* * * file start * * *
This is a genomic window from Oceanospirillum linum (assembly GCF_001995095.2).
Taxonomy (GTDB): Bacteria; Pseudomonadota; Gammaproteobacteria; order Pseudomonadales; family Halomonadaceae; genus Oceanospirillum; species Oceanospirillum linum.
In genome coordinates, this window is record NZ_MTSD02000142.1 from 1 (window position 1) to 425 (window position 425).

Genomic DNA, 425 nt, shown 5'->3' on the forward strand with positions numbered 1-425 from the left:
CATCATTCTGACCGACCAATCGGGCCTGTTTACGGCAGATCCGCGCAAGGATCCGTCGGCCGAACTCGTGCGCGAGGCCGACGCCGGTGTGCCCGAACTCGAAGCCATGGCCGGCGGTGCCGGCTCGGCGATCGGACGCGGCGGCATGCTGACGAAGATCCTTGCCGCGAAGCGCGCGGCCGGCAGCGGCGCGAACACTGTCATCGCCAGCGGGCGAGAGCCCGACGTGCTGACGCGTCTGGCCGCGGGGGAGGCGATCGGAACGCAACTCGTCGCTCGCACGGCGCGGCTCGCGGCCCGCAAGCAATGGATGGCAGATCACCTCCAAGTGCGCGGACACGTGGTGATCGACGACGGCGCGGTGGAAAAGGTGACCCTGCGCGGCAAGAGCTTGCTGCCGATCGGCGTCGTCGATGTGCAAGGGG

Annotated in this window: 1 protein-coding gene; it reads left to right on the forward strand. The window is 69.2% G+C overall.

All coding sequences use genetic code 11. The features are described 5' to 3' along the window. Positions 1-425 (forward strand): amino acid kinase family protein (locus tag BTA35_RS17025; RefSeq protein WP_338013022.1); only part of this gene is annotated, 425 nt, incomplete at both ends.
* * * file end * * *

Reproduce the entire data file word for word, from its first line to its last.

This is a genomic window from Oceanospirillum linum (assembly GCF_001995095.2).
Taxonomy (GTDB): Bacteria; Pseudomonadota; Gammaproteobacteria; order Pseudomonadales; family Halomonadaceae; genus Oceanospirillum; species Oceanospirillum linum.
In genome coordinates, this window is record NZ_MTSD02000142.1 from 1 (window position 1) to 425 (window position 425).

Genomic DNA, 425 nt, shown 5'->3' on the forward strand with positions numbered 1-425 from the left:
CATCATTCTGACCGACCAATCGGGCCTGTTTACGGCAGATCCGCGCAAGGATCCGTCGGCCGAACTCGTGCGCGAGGCCGACGCCGGTGTGCCCGAACTCGAAGCCATGGCCGGCGGTGCCGGCTCGGCGATCGGACGCGGCGGCATGCTGACGAAGATCCTTGCCGCGAAGCGCGCGGCCGGCAGCGGCGCGAACACTGTCATCGCCAGCGGGCGAGAGCCCGACGTGCTGACGCGTCTGGCCGCGGGGGAGGCGATCGGAACGCAACTCGTCGCTCGCACGGCGCGGCTCGCGGCCCGCAAGCAATGGATGGCAGATCACCTCCAAGTGCGCGGACACGTGGTGATCGACGACGGCGCGGTGGAAAAGGTGACCCTGCGCGGCAAGAGCTTGCTGCCGATCGGCGTCGTCGATGTGCAAGGGG

Annotated in this window: 1 protein-coding gene; it reads left to right on the forward strand. The window is 69.2% G+C overall.

All coding sequences use genetic code 11. The features are described 5' to 3' along the window. Positions 1-425 (forward strand): amino acid kinase family protein (locus tag BTA35_RS17025; RefSeq protein WP_338013022.1); only part of this gene is annotated, 425 nt, incomplete at both ends.